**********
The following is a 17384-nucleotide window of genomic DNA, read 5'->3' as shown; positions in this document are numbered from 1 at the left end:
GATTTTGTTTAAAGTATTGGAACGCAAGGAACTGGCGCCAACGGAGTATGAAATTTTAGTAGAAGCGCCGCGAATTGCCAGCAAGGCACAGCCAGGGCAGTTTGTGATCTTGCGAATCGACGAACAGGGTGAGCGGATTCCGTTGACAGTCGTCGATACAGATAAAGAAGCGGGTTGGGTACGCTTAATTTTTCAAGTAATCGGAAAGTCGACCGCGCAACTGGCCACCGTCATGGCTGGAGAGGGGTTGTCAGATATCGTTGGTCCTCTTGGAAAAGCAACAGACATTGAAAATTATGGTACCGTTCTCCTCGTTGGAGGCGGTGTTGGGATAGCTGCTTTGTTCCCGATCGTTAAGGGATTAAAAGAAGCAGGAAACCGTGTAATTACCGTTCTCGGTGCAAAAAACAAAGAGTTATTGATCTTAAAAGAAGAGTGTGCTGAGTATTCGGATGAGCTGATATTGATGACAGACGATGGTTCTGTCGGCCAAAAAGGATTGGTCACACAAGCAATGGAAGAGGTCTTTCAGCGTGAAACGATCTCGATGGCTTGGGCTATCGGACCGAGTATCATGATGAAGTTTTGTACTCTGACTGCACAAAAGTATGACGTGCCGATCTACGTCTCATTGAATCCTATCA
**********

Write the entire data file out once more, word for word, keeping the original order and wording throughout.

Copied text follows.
The following is a 17384-nucleotide window of genomic DNA, read 5'->3' as shown; positions in this document are numbered from 1 at the left end:
GATTTTGTTTAAAGTATTGGAACGCAAGGAACTGGCGCCAACGGAGTATGAAATTTTAGTAGAAGCGCCGCGAATTGCCAGCAAGGCACAGCCAGGGCAGTTTGTGATCTTGCGAATCGACGAACAGGGTGAGCGGATTCCGTTGACAGTCGTCGATACAGATAAAGAAGCGGGTTGGGTACGCTTAATTTTTCAAGTAATCGGAAAGTCGACCGCGCAACTGGCCACCGTCATGGCTGGAGAGGGGTTGTCAGATATCGTTGGTCCTCTTGGAAAAGCAACAGACATTGAAAATTATGGTACCGTTCTCCTCGTTGGAGGCGGTGTTGGGATAGCTGCTTTGTTCCCGATCGTTAAGGGATTAAAAGAAGCAGGAAACCGTGTAATTACCGTTCTCGGTGCAAAAAACAAAGAGTTATTGATCTTAAAAGAAGAGTGTGCTGAGTATTCGGATGAGCTGATATTGATGACAGACGATGGTTCTGTCGGCCAAAAAGGATTGGTCACACAAGCAATGGAAGAGGTCTTTCAGCGTGAAACGATCTCGATGGCTTGGGCTATCGGACCGAGTATCATGATGAAGTTTTGTACTCTGACTGCACAAAAGTATGACGTGCCGATCTACGTCTCATTGAATCCTATCA